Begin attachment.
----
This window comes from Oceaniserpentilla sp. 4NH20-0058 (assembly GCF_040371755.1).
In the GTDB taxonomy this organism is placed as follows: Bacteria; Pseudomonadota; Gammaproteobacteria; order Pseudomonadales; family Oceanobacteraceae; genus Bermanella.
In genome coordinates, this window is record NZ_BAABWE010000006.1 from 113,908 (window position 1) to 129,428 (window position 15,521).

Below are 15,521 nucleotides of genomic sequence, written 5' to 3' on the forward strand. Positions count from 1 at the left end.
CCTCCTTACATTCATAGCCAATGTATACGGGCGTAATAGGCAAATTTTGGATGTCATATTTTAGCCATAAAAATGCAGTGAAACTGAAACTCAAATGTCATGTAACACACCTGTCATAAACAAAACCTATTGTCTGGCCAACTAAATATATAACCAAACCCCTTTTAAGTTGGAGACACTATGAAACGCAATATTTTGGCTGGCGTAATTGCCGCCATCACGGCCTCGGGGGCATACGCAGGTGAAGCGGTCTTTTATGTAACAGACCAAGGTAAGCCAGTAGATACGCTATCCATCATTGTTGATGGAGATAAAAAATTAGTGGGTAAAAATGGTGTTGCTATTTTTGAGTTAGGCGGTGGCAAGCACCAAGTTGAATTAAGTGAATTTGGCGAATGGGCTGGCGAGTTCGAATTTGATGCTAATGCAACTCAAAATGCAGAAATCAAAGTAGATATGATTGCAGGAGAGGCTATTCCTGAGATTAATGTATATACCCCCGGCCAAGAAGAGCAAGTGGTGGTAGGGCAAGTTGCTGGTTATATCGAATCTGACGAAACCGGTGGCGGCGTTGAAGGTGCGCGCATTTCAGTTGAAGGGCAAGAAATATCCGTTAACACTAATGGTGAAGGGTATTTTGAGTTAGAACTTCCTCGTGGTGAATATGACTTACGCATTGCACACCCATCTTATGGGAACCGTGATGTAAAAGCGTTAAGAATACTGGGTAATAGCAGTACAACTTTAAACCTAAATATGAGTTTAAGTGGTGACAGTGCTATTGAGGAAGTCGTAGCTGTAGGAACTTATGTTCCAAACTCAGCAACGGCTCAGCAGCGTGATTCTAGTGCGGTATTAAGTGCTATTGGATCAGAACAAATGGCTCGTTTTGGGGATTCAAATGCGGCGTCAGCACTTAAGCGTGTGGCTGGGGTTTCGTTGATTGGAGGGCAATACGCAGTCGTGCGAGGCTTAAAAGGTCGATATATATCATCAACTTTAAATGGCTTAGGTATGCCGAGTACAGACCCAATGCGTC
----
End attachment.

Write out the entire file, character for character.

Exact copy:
This window comes from Oceaniserpentilla sp. 4NH20-0058 (assembly GCF_040371755.1).
In the GTDB taxonomy this organism is placed as follows: Bacteria; Pseudomonadota; Gammaproteobacteria; order Pseudomonadales; family Oceanobacteraceae; genus Bermanella.
In genome coordinates, this window is record NZ_BAABWE010000006.1 from 113,908 (window position 1) to 129,428 (window position 15,521).

Below are 15,521 nucleotides of genomic sequence, written 5' to 3' on the forward strand. Positions count from 1 at the left end.
CCTCCTTACATTCATAGCCAATGTATACGGGCGTAATAGGCAAATTTTGGATGTCATATTTTAGCCATAAAAATGCAGTGAAACTGAAACTCAAATGTCATGTAACACACCTGTCATAAACAAAACCTATTGTCTGGCCAACTAAATATATAACCAAACCCCTTTTAAGTTGGAGACACTATGAAACGCAATATTTTGGCTGGCGTAATTGCCGCCATCACGGCCTCGGGGGCATACGCAGGTGAAGCGGTCTTTTATGTAACAGACCAAGGTAAGCCAGTAGATACGCTATCCATCATTGTTGATGGAGATAAAAAATTAGTGGGTAAAAATGGTGTTGCTATTTTTGAGTTAGGCGGTGGCAAGCACCAAGTTGAATTAAGTGAATTTGGCGAATGGGCTGGCGAGTTCGAATTTGATGCTAATGCAACTCAAAATGCAGAAATCAAAGTAGATATGATTGCAGGAGAGGCTATTCCTGAGATTAATGTATATACCCCCGGCCAAGAAGAGCAAGTGGTGGTAGGGCAAGTTGCTGGTTATATCGAATCTGACGAAACCGGTGGCGGCGTTGAAGGTGCGCGCATTTCAGTTGAAGGGCAAGAAATATCCGTTAACACTAATGGTGAAGGGTATTTTGAGTTAGAACTTCCTCGTGGTGAATATGACTTACGCATTGCACACCCATCTTATGGGAACCGTGATGTAAAAGCGTTAAGAATACTGGGTAATAGCAGTACAACTTTAAACCTAAATATGAGTTTAAGTGGTGACAGTGCTATTGAGGAAGTCGTAGCTGTAGGAACTTATGTTCCAAACTCAGCAACGGCTCAGCAGCGTGATTCTAGTGCGGTATTAAGTGCTATTGGATCAGAACAAATGGCTCGTTTTGGGGATTCAAATGCGGCGTCAGCACTTAAGCGTGTGGCTGGGGTTTCGTTGATTGGAGGGCAATACGCAGTCGTGCGAGGCTTAAAAGGTCGATATATATCATCAACTTTAAATGGCTTAGGTATGCCGAGTACAGACCCAATGCGTC